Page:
Hunts face closure as their incomes slump by millions

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The Independent Online

Britain's foxhunts are facing an unprecedented financial crisis and many of the less fashionable packs are in danger of closure due to the uncertainty about the future of hunting.

Britain's foxhunts are facing an unprecedented financial crisis and many of the less fashionable packs are in danger of closure due to the uncertainty about the future of hunting.

The foot and mouth crisis, coupled with proposed legislation to ban hunting in England and Wales, has seen hunt incomes slump by tens of millions of pounds in the past nine months. Some packs find that members are not paying subscriptions when they can see little prospect of hunting resuming until November 2002 if at all.

Now that hunting with dogs has been banned in Scotland many fear that England and Wales will follow, and see little point in paying subscriptions when the sport might be outlawed by this time next year.

To help with the financial crisis, hunts are fundraising on an almost weekly basis. The Cheshire Forest Hunt raised £5,000 from a Donkey Derby and lamb roast while the Fitzwilliam in Peterborough organises hunt breakfasts every Saturday.

But traditional fund-raising events such as hunter trials and point-to-points have had to be cancelled due to the foot and mouth outbreak. Most hunt balls, another big generator of income for the hunts, were also cancelled this year. The sums of money involved are considerable. The Beaufort, in Gloucestershire, which remains fashionable and which the Prince of Wales attends, had an income of £462,000 this year. Point-to-point and social gatherings are thought conservatively to have brought in at least £50,000.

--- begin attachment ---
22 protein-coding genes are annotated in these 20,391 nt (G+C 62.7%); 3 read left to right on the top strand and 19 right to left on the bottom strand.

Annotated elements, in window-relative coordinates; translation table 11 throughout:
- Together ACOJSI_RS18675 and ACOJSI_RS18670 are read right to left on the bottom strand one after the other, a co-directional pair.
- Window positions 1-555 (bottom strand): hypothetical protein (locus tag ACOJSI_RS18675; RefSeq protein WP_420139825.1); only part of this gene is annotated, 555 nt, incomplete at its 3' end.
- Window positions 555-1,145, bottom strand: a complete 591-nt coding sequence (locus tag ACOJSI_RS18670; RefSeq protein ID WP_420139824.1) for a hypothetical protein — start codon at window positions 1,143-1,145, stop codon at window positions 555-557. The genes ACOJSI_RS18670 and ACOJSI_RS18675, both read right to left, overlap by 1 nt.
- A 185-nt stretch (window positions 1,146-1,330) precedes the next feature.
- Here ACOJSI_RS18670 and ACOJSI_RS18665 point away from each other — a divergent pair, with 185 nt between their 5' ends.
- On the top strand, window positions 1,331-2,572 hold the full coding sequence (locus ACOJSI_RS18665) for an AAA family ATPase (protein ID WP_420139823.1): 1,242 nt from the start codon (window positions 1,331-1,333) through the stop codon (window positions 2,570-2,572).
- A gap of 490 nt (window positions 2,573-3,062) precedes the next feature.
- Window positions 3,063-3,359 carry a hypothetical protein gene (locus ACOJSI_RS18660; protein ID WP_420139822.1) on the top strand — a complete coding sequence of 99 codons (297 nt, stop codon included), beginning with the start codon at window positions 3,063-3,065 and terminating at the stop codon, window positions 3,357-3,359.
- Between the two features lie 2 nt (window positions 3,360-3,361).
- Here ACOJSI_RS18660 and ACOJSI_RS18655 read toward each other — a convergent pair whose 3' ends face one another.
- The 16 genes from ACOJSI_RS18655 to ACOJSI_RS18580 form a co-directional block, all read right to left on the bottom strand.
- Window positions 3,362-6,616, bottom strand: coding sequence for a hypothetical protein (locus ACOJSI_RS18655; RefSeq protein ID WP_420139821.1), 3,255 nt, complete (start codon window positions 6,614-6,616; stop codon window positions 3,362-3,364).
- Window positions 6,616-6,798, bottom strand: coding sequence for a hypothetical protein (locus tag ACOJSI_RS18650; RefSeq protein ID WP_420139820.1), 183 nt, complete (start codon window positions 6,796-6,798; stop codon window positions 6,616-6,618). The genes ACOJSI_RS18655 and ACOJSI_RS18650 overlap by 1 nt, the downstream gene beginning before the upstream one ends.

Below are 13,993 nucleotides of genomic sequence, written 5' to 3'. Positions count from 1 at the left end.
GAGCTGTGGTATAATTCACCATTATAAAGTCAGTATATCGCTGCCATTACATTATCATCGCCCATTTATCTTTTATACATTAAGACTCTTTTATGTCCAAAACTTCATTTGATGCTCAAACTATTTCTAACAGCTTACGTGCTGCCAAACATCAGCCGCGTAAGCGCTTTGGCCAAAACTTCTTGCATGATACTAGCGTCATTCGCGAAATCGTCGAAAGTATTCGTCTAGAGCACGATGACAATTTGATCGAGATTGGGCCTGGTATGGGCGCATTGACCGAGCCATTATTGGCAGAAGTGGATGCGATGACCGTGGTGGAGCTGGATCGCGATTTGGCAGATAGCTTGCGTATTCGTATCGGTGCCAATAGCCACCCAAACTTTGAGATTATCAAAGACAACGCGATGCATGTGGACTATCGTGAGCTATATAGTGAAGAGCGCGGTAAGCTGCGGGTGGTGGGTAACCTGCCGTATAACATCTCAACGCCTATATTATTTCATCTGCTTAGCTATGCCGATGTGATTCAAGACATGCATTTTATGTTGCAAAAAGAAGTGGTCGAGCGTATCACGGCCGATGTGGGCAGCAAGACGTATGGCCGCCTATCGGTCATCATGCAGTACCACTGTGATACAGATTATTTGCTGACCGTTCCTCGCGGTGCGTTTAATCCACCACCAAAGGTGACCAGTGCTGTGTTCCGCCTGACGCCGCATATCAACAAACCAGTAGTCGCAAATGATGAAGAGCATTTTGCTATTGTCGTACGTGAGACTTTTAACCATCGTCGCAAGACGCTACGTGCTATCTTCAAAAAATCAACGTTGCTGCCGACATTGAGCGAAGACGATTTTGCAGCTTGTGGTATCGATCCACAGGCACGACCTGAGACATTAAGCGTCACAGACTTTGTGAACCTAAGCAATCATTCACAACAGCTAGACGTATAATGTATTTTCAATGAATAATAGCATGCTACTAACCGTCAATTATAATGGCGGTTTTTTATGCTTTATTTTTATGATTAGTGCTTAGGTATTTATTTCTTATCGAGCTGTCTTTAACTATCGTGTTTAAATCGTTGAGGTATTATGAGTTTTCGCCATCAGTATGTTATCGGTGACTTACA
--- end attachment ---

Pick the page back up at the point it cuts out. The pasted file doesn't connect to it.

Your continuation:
Hunt employees are being made redundant and small rural businesses that rely on hunts have also suffered. According to Simon Hart, from the Campaign for Hunting, hunt incomes have slumped by around 30 per cent. "Horses are not being brought in to prepare for hunting and there is a consequential knock-on effect to the feed merchants, saddlers and farriers. Hunts have had to position themselves on a ticking-over basis and some have had to lay off employees."

While no hunt has yet gone bankrupt, hunting sources say it is merely a matter of time. Mary Cushen, secretary of the Monmouthshire Hunt in Wales, says that although regular subscribers are paying, casual members and people who might hunt four or five times a year are not. "We have seen a fall off in our income. It is very doubtful that we shall hunt at all this season," she said. The hunt has laid off its whipper-in.

Mark Pearson, the master of South Dorset, said: "We have seen a significant dent in our revenue and a much lower than normal subscription income for this time of year. I suppose if hunting started again tomorrow there is every chance we might recover."

But this does not seem likely. Chris Burrows-Wood, Master of the Clifton-on-Teme in Herefordshire made his kennelman redundant earlier in the year and has himself had to take a part-time job as a climbing instructor in the evenings to make ends meet. "We are a farmers' hunt, we're not rich. Most of my subscribers are farmers, and they've been having a terrible time recently. I've got farmers who are paying their hunt subscriptions by monthly instalments. We're trying to sell two of our six horses at the moment but nobody wants them.

"I've sunk every penny I have into the hunt but if it doesn't pick up and hunting doesn't start soon then I suppose we shall have to fold. It is a huge concern to me and the local community."

Alistair Jackson, Director of the Master of Foxhounds Association said: "I've advised hunts to say this is going to be a curtailed season, but we must still have your subscriptions. There has been a good response in some places but there are plenty of problems at smaller hunts."